Many a holidaymaker has watched in horror as their debit or credit card is swallowed or returned unauthorised by a cash machine abroad, having been blocked by the issuer, but this could be avoided if they tell their bank they are going away before setting off.
If a debit or credit card
is suddenly used abroad, it is not uncommon for the bank to assume that this is an instance of credit card fraud – someone using the cardholder's details illegally – rather than the cardholder themselves.
Debit and credit card holders can avoid the hassle and embarrassment of not having access to their cash when in a foreign country by informing their bank that they intend to travel.
Industry experts recommend that travellers take more than one card from different providers with them, and that they take along an emergency number in case the card is blocked while they are away.
Banks and credit card companies suggest that their customers telephone or write to them before they travel so that they are aware that the card will be used abroad. Some, such as Barclays, have a function on their website whereby customers can quickly enter their travel dates in advance.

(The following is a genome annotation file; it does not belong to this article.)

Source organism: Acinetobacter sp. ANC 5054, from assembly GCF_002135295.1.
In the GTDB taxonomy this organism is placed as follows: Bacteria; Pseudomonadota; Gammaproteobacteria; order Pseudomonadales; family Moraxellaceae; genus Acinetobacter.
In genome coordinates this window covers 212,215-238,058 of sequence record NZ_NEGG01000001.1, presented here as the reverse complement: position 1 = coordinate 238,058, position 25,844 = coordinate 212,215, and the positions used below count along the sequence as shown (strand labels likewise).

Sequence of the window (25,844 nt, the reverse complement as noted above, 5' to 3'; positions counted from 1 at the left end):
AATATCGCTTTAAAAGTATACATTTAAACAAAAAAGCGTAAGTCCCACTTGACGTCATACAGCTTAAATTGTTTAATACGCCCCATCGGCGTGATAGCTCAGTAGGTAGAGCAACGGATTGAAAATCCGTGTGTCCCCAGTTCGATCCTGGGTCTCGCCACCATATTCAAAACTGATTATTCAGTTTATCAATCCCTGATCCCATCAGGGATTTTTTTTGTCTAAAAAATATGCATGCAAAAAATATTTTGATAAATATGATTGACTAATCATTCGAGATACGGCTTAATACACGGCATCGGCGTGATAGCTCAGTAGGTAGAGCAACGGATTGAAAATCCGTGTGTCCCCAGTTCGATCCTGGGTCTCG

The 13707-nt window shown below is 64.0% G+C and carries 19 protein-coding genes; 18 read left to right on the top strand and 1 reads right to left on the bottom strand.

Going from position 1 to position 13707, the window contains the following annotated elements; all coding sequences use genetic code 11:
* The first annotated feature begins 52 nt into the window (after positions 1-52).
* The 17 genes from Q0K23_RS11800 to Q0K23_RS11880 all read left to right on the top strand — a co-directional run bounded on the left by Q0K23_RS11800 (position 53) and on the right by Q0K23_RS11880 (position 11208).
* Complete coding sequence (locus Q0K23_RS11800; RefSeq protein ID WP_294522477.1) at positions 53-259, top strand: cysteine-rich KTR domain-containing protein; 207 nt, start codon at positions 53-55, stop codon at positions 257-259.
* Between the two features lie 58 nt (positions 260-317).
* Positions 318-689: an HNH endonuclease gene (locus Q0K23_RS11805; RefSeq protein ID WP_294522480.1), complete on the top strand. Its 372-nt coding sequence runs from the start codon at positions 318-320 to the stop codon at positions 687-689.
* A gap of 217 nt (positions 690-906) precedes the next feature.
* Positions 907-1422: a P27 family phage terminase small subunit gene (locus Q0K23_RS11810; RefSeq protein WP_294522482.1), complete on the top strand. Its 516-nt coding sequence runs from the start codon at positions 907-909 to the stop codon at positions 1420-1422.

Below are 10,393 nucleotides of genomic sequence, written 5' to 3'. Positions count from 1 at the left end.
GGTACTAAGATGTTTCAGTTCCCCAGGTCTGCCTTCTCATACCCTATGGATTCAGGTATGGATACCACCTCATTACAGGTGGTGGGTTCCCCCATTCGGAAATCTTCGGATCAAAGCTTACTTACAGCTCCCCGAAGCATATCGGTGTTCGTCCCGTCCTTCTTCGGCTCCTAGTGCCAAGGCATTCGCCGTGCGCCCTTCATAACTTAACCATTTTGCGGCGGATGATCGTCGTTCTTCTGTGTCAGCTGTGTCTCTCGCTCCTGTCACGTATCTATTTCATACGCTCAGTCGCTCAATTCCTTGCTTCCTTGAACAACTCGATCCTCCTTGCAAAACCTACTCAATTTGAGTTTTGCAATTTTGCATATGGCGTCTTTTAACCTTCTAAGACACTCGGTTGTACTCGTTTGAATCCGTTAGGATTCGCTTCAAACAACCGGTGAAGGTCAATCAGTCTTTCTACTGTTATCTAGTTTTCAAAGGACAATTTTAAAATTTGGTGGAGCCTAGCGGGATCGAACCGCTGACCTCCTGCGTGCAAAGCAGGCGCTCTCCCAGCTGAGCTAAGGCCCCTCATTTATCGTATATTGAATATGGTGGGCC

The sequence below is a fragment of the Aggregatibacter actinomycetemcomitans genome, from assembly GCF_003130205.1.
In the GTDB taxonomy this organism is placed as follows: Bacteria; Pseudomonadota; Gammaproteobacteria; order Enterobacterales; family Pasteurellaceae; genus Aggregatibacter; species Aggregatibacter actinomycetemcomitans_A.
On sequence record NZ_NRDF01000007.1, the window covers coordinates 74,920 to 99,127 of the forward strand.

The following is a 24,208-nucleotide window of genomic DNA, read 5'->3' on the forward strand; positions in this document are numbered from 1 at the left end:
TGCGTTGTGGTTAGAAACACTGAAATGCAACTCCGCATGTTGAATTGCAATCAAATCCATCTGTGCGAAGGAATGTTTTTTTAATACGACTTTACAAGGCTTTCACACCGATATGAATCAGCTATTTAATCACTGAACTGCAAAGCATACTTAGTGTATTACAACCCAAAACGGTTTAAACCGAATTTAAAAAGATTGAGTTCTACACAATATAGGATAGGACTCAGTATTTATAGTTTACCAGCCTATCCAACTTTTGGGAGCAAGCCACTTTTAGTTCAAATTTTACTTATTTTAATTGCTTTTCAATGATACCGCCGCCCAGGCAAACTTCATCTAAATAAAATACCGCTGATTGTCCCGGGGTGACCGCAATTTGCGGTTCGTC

Card companies lost £208million in fraud abroad last year, so they are eager to encourage their customers to tell them when they are going to be using their card abroad, so they can assess more accurately when an account has been hacked and when someone's simply gone on holiday.
Banks provide a 24 hour helpline, so customers who have been affected can get in touch. This can lead to the bank wiring them money until their card is unblocked, or in the case of ATMs swallowing cards an emergency replacement can be sent, often within 24 hours.
Some people heading abroad this summer will opt for a prepaid credit card
, that will never be blocked unless the user reports it as lost or stolen, and can help them to budget holiday spending too.
Experts also urge those going abroad to compare credit cards
and make sure they are not paying for foreign transaction and currency exchange fees unnecessarily.
© Fair Investment